Variation in the intensity of selection on codon bias over time causes contrasting patterns of base composition evolution in Drosophila

Benjamin C. Jackson, José L. Campos, Penelope R. Haddrill, Brian Charlesworth, Kai Zeng

Research output: Contribution to journalArticle

11 Citations (Scopus)

Abstract

Four-fold degenerate coding sites form a major component of the genome, and are often used to make inferences about selection and demography, so that understanding their evolution is important. Despite previous efforts, many questions regarding the causes of base composition changes at these sites in Drosophila remain unanswered. To shed further light on this issue, we obtained a new whole-genome polymorphism data set from D. simulans. We analyzed samples from the putatively ancestral range of D. simulans, as well as an existing polymorphism data set from an African population of D. melanogaster. By using D. yakuba as an outgroup, we found clear evidence for selection on 4-fold sites along both lineages over a substantial period, with the intensity of selection increasing with GC content. Based on an explicit model of base composition evolution, we suggest that the observed AT-biased substitution pattern in both lineages is probably due to an ancestral reduction in selection intensity, and is unlikely to be the result of an increase in mutational bias towards AT alone. By using two polymorphism-based methods for estimating selection coefficients over different timescales, we show that the selection intensity on codon usage has been rather stable in D. simulans in the recent past, but the long-term estimates in D. melanogaster are much higher than the short-term ones, indicating a continuing decline in selection intensity, to such an extent that the short-term estimates suggest that selection is only active in the most GC-rich parts of the genome. Finally, we provide evidence for complex evolutionary patterns in the putatively neutral short introns, which cannot be explained by the standard GC-biased gene conversion model. These results reveal a dynamic picture of base composition evolution.
LanguageEnglish
Pages102-123
Number of pages22
JournalGenome Biology and Evolution
Volume9
Issue number1
DOIs
Publication statusPublished - 12 Jan 2017

Fingerprint

selection intensity
Base Composition
codons
Codon
Drosophila
Melanogaster
genetic polymorphism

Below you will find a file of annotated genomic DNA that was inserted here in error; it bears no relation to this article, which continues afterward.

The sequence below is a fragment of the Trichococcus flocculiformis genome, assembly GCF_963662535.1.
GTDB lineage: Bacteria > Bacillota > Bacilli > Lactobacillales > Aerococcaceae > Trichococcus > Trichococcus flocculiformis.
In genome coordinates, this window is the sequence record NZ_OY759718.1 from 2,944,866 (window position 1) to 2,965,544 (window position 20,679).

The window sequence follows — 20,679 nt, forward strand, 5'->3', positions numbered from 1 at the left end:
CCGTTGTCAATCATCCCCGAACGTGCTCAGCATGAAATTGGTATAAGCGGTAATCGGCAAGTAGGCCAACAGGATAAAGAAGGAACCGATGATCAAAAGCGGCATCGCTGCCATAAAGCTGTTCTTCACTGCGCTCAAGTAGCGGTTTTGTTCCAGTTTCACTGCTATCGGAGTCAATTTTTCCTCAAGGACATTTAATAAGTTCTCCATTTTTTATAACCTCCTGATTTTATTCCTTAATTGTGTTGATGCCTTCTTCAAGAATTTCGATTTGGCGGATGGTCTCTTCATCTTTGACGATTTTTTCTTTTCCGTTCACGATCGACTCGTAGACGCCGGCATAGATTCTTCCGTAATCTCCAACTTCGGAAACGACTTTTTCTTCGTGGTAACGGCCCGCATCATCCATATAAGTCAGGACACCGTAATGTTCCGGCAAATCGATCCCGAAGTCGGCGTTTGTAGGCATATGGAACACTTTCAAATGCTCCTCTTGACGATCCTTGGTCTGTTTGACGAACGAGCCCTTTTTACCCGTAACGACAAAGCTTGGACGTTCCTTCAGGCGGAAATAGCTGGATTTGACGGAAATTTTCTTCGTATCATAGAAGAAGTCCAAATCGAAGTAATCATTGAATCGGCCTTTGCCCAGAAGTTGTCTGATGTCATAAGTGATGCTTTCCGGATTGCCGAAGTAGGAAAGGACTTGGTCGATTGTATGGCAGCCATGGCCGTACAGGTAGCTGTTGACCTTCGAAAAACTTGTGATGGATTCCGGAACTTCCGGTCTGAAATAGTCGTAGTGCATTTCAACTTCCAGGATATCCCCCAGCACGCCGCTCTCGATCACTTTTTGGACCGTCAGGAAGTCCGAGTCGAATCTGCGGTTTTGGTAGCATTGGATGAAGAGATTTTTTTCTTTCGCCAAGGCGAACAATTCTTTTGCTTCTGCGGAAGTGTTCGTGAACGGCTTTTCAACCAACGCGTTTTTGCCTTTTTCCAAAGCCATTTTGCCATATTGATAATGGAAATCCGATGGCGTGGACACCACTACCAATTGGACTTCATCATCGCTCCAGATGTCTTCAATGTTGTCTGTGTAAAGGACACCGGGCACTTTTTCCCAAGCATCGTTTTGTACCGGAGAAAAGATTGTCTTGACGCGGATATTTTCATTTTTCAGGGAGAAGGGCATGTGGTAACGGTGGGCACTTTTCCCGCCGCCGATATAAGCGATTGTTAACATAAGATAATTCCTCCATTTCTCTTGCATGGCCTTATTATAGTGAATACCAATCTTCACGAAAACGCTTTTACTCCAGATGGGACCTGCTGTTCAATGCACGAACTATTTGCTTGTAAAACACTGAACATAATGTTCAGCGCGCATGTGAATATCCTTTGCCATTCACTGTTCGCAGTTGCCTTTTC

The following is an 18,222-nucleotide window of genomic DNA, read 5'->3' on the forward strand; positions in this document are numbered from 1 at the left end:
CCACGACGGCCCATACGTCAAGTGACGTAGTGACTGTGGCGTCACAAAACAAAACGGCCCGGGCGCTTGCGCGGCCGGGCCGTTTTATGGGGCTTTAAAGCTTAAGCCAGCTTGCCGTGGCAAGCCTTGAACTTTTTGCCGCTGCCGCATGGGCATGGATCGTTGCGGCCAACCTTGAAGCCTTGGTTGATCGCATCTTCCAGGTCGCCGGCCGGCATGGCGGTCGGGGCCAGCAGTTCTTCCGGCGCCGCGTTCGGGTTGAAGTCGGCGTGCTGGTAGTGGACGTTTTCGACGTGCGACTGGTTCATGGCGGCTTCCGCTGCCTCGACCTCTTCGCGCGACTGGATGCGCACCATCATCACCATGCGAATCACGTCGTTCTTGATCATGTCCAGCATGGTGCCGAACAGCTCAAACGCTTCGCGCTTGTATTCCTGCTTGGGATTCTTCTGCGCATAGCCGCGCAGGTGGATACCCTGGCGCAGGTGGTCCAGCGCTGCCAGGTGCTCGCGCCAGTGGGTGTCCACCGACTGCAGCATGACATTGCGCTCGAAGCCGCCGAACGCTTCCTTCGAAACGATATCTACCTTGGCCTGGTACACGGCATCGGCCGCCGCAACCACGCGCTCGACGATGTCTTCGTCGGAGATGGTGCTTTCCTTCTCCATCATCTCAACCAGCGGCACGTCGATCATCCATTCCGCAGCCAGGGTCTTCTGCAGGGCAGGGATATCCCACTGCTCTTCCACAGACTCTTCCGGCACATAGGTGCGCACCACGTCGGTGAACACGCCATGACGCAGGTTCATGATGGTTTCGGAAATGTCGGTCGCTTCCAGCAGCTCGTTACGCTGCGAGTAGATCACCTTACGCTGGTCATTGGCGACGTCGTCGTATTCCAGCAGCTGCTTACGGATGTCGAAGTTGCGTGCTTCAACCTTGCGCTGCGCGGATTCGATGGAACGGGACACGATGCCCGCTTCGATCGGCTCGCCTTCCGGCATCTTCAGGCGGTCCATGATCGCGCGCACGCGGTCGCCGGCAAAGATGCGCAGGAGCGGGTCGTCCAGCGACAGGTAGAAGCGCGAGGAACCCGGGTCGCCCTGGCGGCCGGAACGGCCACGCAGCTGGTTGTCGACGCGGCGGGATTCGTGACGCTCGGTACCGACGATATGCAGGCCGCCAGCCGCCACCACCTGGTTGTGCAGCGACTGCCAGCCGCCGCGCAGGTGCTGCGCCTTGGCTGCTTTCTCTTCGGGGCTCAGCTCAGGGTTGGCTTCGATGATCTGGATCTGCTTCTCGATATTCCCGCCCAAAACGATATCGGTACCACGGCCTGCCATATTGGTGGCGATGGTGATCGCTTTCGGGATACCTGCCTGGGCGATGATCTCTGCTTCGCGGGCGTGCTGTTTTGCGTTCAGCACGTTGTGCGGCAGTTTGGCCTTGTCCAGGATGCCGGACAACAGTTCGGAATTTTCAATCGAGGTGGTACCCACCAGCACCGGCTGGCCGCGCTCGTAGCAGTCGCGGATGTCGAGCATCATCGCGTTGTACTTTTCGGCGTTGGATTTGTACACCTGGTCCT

genome
Genome Components
Genome
Gene Conversion
Drosophila simulans
polymorphism
gene conversion
selection methods
demography
Introns
introns
Demography
fold

Keywords

  • codon usage bias
  • nonequilibrium behaviour
  • selection
  • short introns
  • nonequilibrium behavior
  • Drosophila
  • evolution
  • genome

Cite this

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abstract = "Four-fold degenerate coding sites form a major component of the genome, and are often used to make inferences about selection and demography, so that understanding their evolution is important. Despite previous efforts, many questions regarding the causes of base composition changes at these sites in Drosophila remain unanswered. To shed further light on this issue, we obtained a new whole-genome polymorphism data set from D. simulans. We analyzed samples from the putatively ancestral range of D. simulans, as well as an existing polymorphism data set from an African population of D. melanogaster. By using D. yakuba as an outgroup, we found clear evidence for selection on 4-fold sites along both lineages over a substantial period, with the intensity of selection increasing with GC content. Based on an explicit model of base composition evolution, we suggest that the observed AT-biased substitution pattern in both lineages is probably due to an ancestral reduction in selection intensity, and is unlikely to be the result of an increase in mutational bias towards AT alone. By using two polymorphism-based methods for estimating selection coefficients over different timescales, we show that the selection intensity on codon usage has been rather stable in D. simulans in the recent past, but the long-term estimates in D. melanogaster are much higher than the short-term ones, indicating a continuing decline in selection intensity, to such an extent that the short-term estimates suggest that selection is only active in the most GC-rich parts of the genome. Finally, we provide evidence for complex evolutionary patterns in the putatively neutral short introns, which cannot be explained by the standard GC-biased gene conversion model. These results reveal a dynamic picture of base composition evolution.",
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Variation in the intensity of selection on codon bias over time causes contrasting patterns of base composition evolution in Drosophila. / Jackson, Benjamin C.; Campos, José L.; Haddrill, Penelope R.; Charlesworth, Brian; Zeng, Kai.

In: Genome Biology and Evolution, Vol. 9, No. 1, 12.01.2017, p. 102-123.

Research output: Contribution to journalArticle

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AU - Zeng, Kai

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